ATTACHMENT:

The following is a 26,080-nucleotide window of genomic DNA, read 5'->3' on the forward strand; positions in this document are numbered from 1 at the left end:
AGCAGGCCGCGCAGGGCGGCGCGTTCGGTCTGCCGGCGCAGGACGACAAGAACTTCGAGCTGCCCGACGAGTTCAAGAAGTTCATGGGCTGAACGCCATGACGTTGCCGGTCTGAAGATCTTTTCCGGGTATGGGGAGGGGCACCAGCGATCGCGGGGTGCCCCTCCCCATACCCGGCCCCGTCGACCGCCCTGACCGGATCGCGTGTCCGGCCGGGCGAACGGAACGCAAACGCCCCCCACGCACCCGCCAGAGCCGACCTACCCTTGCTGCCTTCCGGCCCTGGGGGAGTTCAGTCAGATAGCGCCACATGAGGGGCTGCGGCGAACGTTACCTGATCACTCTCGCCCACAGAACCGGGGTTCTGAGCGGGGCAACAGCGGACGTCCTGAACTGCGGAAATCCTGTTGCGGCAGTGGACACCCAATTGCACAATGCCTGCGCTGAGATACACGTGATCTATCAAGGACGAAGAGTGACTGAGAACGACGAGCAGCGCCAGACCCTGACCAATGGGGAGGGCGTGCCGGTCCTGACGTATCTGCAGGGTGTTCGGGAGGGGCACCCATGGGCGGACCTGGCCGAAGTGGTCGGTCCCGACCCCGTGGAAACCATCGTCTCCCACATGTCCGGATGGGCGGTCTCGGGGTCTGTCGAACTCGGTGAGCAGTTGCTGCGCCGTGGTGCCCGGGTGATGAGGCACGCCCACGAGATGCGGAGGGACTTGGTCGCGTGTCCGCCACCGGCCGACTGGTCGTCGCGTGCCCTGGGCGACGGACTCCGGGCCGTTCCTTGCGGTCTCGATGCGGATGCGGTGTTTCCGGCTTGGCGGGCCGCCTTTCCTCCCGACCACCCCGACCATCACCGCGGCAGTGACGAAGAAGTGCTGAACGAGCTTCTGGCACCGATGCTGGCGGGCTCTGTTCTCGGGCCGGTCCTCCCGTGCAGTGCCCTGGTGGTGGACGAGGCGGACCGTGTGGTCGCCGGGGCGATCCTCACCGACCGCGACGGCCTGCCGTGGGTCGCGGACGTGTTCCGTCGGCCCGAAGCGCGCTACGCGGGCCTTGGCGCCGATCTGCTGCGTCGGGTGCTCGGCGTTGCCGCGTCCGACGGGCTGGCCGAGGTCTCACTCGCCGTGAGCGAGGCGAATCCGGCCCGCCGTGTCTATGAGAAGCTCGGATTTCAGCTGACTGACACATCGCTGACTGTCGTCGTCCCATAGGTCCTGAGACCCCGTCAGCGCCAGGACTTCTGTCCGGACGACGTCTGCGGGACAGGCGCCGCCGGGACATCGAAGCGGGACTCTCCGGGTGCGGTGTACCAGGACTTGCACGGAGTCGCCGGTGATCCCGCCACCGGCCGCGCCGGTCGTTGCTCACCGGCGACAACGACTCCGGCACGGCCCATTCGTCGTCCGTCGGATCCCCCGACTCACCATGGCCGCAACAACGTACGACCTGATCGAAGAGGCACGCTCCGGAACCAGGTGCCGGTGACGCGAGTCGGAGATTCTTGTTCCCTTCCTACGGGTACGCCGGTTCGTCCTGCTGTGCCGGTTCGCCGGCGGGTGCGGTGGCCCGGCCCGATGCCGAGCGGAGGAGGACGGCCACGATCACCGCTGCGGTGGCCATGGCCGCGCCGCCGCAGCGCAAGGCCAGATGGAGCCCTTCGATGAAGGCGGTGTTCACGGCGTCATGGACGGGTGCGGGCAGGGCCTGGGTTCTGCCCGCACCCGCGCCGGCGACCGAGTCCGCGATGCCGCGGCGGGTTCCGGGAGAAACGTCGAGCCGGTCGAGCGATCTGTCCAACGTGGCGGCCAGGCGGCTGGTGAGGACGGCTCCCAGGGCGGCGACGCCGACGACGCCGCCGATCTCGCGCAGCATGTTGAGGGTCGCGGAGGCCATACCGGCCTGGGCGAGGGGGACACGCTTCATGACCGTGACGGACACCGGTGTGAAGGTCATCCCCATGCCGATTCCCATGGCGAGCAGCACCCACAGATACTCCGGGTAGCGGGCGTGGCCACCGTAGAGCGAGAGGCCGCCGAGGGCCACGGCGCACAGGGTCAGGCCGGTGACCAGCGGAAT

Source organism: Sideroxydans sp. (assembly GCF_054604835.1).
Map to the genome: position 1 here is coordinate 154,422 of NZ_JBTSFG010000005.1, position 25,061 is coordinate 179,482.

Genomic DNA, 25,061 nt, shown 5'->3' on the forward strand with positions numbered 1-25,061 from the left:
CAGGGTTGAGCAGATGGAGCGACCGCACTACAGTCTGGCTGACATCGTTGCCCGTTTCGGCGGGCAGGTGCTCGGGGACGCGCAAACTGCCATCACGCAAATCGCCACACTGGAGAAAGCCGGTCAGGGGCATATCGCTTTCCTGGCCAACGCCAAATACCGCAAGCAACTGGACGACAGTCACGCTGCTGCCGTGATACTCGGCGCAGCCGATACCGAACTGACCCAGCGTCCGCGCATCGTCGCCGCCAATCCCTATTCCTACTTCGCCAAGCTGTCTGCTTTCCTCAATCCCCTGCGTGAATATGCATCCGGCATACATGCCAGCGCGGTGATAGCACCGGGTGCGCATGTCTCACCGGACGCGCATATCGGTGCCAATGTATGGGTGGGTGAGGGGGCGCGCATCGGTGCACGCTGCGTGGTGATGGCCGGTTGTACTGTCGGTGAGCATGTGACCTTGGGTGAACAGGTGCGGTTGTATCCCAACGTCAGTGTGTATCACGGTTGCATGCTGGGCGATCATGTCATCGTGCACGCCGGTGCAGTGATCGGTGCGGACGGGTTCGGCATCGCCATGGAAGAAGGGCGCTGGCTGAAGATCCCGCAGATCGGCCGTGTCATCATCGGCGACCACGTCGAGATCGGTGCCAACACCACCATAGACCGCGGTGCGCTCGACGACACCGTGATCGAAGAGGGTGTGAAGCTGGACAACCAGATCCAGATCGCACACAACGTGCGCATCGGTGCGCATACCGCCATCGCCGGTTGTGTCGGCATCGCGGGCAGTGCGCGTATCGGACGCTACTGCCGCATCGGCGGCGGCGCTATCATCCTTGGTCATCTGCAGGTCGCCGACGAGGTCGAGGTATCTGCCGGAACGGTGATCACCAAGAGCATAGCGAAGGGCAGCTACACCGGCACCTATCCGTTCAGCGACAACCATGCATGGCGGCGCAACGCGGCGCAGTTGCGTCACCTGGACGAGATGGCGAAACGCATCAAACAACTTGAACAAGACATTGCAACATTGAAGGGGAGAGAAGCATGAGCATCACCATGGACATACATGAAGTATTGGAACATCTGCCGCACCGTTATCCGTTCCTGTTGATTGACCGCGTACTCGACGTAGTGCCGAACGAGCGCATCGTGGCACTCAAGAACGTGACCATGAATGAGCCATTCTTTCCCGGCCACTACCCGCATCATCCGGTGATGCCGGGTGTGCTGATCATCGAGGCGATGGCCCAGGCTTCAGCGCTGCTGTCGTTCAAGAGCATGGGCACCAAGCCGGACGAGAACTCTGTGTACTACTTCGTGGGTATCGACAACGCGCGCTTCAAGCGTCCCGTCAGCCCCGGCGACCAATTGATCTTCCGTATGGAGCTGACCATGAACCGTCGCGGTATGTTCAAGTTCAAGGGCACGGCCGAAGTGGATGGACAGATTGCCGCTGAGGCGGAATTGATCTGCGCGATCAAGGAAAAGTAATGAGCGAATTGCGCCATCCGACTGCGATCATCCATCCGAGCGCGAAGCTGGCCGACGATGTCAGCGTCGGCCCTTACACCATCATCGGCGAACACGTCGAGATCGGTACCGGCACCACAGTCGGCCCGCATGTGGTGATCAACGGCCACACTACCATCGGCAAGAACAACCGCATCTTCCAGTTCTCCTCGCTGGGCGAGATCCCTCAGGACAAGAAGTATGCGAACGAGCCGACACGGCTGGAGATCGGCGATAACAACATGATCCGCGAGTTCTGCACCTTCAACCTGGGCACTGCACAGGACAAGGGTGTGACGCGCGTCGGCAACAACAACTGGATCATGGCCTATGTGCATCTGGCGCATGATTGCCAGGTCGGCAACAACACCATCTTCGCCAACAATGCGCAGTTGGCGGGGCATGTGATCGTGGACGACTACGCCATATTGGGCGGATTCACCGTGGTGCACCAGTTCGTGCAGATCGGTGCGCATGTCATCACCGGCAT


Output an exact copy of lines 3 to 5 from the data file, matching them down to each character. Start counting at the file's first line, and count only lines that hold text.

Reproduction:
Source organism: Sideroxydans sp. (assembly GCF_054604835.1).
Map to the genome: position 1 here is coordinate 154,422 of NZ_JBTSFG010000005.1, position 25,061 is coordinate 179,482.

Genomic DNA, 25,061 nt, shown 5'->3' on the forward strand with positions numbered 1-25,061 from the left: